As much installation can be traced to theatre, this work began from a musical perspective, so the question is a logical one. Possibly seeing Partch’s instruments on stage as a presence coming from some unknown land would be a germinal seed.

Anaphoria allows for a more truthful representation of myself, being as I am of nine known nationalities, an exile from many societies. This mixture makes the possibility of any single mundane geography inadequate to represent a point of orientation, so a model became fruitful in which they could each communicate contrapuntally, and manifest the type of creolization that results. This is similar to what one often finds on islands inhabited from many different directions. All these backgrounds are folded into one place. As more and more people become more and more mixed, hopefully such a model might be useful in the future to deal with the dilemma of such situations. Music is a wonderful medium by which to represent such a space as my favorite music always implies the space in which it is heard. It is as much a way of hearing as what is heard and it gives us a context for who is hearing the music and where they are.

I can’t tell at times what is improvised and what is composed. Can you tell me something about the relationship between the two in your work?

I am glad to hear that. I have a strong compensatory nature so that in the presence of composers I speak about the importance of improvisation, and among improvisers will point out the strengths of composition. For the most part there is always a score for my acoustic music. The purpose of the score has always been an interactive guide for performers, often in conjunction with oral instructions or dialogues.  Rarely do two pieces share the same type of score and different sections too might require a new form of placing the material.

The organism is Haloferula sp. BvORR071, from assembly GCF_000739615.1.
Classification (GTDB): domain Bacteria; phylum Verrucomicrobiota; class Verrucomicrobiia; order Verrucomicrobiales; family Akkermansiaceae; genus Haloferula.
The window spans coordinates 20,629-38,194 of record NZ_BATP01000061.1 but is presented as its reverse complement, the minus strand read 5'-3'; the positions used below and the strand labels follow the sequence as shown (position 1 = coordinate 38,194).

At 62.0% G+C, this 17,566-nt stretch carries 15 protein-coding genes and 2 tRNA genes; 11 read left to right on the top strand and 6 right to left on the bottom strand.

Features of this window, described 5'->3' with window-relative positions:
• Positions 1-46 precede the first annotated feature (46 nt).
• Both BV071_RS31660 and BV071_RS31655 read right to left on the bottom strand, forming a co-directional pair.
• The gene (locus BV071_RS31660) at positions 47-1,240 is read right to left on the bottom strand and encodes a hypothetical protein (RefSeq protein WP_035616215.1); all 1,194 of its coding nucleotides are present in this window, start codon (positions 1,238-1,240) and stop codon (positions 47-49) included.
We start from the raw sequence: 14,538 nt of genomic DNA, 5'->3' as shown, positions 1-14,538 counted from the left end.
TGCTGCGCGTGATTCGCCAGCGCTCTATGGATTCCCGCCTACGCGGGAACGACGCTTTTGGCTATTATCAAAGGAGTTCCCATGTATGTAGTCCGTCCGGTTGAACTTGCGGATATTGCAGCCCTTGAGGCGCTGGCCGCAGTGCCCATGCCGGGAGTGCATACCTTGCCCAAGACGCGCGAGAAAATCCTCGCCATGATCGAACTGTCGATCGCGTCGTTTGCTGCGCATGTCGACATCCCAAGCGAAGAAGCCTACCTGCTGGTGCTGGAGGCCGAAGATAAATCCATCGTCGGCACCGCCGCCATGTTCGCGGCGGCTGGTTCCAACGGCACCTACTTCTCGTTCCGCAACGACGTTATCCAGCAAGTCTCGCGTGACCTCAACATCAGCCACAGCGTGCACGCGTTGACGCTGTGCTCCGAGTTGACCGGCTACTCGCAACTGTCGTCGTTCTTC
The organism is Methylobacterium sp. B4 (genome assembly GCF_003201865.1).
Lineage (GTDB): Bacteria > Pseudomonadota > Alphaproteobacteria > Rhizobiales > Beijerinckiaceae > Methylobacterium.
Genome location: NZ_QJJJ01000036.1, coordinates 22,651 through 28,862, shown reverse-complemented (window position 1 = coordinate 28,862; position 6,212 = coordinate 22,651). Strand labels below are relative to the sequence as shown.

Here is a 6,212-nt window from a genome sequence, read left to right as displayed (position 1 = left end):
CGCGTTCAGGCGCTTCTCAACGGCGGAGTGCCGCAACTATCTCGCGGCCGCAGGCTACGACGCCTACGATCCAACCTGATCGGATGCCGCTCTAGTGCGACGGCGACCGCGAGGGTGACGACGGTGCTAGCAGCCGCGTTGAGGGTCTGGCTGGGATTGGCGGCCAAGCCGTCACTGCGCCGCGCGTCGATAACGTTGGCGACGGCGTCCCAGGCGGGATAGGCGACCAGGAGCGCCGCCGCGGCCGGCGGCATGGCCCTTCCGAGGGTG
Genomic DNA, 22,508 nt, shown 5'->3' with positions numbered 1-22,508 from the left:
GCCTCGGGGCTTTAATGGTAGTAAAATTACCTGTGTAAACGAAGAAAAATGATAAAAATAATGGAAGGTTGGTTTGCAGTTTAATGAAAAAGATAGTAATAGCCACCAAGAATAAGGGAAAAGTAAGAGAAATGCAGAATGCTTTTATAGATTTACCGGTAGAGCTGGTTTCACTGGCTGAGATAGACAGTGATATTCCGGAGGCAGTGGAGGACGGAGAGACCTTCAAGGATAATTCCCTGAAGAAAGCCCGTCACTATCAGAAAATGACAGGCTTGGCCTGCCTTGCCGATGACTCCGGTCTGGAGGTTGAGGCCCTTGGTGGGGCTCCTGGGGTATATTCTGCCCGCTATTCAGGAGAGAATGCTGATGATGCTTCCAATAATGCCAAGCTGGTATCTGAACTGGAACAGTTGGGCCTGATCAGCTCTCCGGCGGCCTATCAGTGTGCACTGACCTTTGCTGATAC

I am interested in what humans can do and do together as opposed to exploring just how well they can take orders together. Electronics provides us with precision and the ability to work directly with the sound when strict order is required. Acoustic and/or live music allows us the opportunity to explore more human freedom and collaboration since the demands of the past can be accomplished elsewhere.

I should also point out though that the instruments themselves act as a part of the score in that what freedom is given to the performer is still shaped by the layout of the instruments. This is an element that might develop over a long period of time where the same set of bars might undergo as many as four different layouts before one alone is decided upon. The tuning of the scale also predetermines much as we can see how impossible 12-tone equal temperament has been able to move beyond atonality or regress into past practices. Different scales involve completely different sonic worlds which are ripe for exploring as soon as one no longer feels an obligation to make concessions to past practices.

Finally, can you say something about the connection between the elements of landscape in ‘Escarpments’ and the music? Are these impressionistic or is the music analogous to the textures and rhythms of the landscape.